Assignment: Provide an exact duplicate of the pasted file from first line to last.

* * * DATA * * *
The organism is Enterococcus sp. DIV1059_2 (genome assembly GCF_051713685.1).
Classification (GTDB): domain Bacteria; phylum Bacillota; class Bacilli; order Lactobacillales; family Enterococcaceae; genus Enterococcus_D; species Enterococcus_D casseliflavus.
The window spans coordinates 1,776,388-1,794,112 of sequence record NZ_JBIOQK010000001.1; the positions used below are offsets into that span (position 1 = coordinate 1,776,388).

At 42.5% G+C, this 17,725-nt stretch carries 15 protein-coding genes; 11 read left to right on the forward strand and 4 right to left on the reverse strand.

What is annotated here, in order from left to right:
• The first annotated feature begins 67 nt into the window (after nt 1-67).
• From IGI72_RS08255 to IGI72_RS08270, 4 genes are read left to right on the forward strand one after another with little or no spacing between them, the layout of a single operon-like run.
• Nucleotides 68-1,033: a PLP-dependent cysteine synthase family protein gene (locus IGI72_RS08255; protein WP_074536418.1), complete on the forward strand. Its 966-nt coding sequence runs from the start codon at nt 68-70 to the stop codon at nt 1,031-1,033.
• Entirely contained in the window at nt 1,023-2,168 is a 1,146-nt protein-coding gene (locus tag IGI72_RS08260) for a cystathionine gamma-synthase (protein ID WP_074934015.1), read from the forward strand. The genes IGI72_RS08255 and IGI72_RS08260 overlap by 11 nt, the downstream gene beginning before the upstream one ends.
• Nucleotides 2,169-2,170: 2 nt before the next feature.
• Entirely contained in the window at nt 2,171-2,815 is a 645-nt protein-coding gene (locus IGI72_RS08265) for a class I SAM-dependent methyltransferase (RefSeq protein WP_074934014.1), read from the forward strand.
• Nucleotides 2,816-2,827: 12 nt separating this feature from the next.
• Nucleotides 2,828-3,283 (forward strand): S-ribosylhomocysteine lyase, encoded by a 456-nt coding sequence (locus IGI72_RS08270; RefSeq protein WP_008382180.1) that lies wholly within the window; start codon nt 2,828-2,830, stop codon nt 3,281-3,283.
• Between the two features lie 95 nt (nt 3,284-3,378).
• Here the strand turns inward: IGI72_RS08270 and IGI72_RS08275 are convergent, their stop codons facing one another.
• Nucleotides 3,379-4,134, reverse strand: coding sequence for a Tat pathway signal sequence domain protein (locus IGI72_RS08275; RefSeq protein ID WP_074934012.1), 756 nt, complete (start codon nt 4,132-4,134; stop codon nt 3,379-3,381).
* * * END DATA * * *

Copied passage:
The organism is Enterococcus sp. DIV1059_2 (genome assembly GCF_051713685.1).
Classification (GTDB): domain Bacteria; phylum Bacillota; class Bacilli; order Lactobacillales; family Enterococcaceae; genus Enterococcus_D; species Enterococcus_D casseliflavus.
The window spans coordinates 1,776,388-1,794,112 of sequence record NZ_JBIOQK010000001.1; the positions used below are offsets into that span (position 1 = coordinate 1,776,388).

At 42.5% G+C, this 17,725-nt stretch carries 15 protein-coding genes; 11 read left to right on the forward strand and 4 right to left on the reverse strand.

What is annotated here, in order from left to right:
• The first annotated feature begins 67 nt into the window (after nt 1-67).
• From IGI72_RS08255 to IGI72_RS08270, 4 genes are read left to right on the forward strand one after another with little or no spacing between them, the layout of a single operon-like run.
• Nucleotides 68-1,033: a PLP-dependent cysteine synthase family protein gene (locus IGI72_RS08255; protein WP_074536418.1), complete on the forward strand. Its 966-nt coding sequence runs from the start codon at nt 68-70 to the stop codon at nt 1,031-1,033.
• Entirely contained in the window at nt 1,023-2,168 is a 1,146-nt protein-coding gene (locus tag IGI72_RS08260) for a cystathionine gamma-synthase (protein ID WP_074934015.1), read from the forward strand. The genes IGI72_RS08255 and IGI72_RS08260 overlap by 11 nt, the downstream gene beginning before the upstream one ends.
• Nucleotides 2,169-2,170: 2 nt before the next feature.
• Entirely contained in the window at nt 2,171-2,815 is a 645-nt protein-coding gene (locus IGI72_RS08265) for a class I SAM-dependent methyltransferase (RefSeq protein WP_074934014.1), read from the forward strand.
• Nucleotides 2,816-2,827: 12 nt separating this feature from the next.
• Nucleotides 2,828-3,283 (forward strand): S-ribosylhomocysteine lyase, encoded by a 456-nt coding sequence (locus IGI72_RS08270; RefSeq protein WP_008382180.1) that lies wholly within the window; start codon nt 2,828-2,830, stop codon nt 3,281-3,283.
• Between the two features lie 95 nt (nt 3,284-3,378).
• Here the strand turns inward: IGI72_RS08270 and IGI72_RS08275 are convergent, their stop codons facing one another.
• Nucleotides 3,379-4,134, reverse strand: coding sequence for a Tat pathway signal sequence domain protein (locus IGI72_RS08275; RefSeq protein ID WP_074934012.1), 756 nt, complete (start codon nt 4,132-4,134; stop codon nt 3,379-3,381).